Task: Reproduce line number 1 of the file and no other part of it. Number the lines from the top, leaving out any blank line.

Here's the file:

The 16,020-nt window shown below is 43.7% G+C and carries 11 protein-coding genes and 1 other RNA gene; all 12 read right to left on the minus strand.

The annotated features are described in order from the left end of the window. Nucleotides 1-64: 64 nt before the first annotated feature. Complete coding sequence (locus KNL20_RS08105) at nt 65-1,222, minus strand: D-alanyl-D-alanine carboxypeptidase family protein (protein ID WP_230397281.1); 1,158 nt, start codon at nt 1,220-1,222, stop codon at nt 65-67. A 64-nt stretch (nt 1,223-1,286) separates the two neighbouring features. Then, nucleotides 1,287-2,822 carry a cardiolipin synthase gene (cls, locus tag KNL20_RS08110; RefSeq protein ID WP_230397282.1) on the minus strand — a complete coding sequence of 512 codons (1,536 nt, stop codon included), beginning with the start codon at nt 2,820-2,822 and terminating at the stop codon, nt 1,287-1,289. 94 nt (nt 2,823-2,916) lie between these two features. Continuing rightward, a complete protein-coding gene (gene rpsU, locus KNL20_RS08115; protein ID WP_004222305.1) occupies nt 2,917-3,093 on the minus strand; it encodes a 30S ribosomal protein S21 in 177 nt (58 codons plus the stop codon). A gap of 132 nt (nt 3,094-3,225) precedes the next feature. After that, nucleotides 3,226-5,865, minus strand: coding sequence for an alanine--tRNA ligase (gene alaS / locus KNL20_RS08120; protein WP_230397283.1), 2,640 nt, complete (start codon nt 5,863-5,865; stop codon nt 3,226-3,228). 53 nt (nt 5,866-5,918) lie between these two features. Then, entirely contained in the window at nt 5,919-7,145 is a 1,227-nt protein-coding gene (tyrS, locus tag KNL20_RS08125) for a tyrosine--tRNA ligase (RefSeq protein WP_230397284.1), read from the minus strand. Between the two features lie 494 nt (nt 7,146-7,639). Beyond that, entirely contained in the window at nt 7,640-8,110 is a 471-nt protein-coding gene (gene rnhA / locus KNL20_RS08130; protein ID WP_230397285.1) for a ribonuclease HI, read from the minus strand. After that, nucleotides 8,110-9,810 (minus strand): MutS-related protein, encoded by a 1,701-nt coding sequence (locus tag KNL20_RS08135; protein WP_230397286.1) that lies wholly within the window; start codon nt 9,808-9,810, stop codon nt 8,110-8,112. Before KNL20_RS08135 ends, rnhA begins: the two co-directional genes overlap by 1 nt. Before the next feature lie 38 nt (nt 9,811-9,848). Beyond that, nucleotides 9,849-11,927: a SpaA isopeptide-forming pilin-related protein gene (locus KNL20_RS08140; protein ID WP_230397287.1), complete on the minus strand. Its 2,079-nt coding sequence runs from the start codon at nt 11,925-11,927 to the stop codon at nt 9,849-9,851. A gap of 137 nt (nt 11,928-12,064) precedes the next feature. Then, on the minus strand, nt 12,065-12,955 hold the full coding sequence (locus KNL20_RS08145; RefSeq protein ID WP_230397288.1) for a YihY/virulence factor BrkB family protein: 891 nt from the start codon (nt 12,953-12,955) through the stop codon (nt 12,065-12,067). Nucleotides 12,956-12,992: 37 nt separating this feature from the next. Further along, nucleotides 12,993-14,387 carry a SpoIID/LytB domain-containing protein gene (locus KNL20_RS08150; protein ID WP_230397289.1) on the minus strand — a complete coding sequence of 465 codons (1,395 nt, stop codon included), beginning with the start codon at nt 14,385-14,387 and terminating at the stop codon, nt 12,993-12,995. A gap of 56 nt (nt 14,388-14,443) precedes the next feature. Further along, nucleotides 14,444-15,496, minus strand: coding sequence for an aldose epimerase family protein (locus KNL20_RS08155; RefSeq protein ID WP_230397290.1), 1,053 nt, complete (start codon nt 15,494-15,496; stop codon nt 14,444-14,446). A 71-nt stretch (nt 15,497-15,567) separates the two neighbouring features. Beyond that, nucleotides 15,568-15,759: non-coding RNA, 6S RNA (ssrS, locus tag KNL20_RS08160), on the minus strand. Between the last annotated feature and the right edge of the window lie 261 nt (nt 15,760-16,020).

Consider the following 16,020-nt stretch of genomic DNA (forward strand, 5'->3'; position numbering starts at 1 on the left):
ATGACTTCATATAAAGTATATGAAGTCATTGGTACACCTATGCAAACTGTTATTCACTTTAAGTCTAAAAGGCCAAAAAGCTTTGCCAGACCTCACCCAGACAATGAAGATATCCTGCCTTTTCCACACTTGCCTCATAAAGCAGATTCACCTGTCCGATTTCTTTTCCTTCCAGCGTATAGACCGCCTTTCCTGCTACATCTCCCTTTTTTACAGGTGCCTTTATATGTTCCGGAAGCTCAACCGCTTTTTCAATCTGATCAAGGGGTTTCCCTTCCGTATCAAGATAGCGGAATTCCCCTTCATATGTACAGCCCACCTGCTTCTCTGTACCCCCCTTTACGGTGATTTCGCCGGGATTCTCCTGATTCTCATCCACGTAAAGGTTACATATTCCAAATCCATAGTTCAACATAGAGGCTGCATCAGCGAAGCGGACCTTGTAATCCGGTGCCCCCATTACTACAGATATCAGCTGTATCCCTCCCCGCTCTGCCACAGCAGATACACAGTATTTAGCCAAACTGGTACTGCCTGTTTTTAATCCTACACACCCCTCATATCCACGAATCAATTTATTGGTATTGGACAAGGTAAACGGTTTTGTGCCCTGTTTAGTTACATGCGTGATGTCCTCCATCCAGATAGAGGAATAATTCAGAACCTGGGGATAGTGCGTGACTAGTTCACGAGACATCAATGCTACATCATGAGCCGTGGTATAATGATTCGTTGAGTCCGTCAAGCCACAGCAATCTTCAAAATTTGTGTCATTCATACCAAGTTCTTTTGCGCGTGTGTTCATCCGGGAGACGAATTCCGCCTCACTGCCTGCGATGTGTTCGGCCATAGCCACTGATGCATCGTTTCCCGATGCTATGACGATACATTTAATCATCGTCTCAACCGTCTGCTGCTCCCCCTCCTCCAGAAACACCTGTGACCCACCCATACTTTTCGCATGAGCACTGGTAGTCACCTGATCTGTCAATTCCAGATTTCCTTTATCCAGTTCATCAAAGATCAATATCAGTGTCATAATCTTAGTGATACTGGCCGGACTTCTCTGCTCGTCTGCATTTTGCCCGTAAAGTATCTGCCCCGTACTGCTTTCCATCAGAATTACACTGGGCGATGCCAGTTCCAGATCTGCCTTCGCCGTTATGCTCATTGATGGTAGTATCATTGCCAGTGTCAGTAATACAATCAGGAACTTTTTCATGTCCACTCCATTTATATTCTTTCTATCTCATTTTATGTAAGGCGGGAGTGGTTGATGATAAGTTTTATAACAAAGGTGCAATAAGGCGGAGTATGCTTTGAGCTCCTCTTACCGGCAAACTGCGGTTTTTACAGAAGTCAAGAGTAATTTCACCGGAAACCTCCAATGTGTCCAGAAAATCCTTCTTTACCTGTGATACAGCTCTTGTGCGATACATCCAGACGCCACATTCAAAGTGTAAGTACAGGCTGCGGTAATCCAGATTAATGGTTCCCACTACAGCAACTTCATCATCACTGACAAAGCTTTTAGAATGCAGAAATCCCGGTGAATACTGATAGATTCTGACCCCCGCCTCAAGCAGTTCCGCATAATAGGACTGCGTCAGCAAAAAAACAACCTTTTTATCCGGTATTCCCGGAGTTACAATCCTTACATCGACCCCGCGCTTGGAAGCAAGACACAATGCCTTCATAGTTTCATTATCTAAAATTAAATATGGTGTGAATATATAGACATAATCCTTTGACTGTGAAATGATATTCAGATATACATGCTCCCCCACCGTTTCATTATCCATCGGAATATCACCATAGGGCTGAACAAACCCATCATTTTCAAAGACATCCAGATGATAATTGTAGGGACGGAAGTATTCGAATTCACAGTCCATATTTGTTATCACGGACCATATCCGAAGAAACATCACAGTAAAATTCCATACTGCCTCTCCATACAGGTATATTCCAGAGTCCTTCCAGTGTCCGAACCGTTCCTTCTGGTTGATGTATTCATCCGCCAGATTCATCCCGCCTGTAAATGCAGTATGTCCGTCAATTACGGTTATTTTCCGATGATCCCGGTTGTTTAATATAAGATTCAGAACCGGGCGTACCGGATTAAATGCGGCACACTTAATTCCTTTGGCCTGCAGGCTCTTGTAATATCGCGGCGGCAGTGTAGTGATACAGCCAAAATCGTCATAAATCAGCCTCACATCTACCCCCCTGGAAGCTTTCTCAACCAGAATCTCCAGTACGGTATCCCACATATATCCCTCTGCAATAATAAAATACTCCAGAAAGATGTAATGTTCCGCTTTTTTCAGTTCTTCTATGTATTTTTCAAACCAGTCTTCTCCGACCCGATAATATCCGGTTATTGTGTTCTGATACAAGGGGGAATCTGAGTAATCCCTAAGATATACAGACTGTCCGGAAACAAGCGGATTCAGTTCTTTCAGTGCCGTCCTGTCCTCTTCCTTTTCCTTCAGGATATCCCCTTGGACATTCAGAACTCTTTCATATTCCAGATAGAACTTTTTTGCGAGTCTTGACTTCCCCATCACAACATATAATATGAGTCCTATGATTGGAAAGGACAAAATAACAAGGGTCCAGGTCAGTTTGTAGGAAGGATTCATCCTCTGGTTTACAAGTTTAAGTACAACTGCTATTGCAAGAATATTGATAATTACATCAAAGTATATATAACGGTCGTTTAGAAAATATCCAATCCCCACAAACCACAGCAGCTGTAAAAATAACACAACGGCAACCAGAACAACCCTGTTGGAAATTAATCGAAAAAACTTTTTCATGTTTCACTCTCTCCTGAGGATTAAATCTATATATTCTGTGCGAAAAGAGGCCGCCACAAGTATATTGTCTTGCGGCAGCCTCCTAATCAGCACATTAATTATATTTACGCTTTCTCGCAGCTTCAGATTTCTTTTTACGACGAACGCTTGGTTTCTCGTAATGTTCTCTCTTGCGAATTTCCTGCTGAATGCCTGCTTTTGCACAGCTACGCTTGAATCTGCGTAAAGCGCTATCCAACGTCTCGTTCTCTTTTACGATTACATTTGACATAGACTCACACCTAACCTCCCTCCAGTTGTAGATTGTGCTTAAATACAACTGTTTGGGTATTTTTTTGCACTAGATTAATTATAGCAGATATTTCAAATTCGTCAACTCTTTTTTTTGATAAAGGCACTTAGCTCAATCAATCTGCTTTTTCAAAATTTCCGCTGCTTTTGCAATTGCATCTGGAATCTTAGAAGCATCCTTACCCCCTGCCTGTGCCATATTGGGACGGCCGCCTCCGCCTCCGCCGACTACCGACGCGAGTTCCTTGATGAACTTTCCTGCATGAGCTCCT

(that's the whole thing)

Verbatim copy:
The 16,020-nt window shown below is 43.7% G+C and carries 11 protein-coding genes and 1 other RNA gene; all 12 read right to left on the minus strand.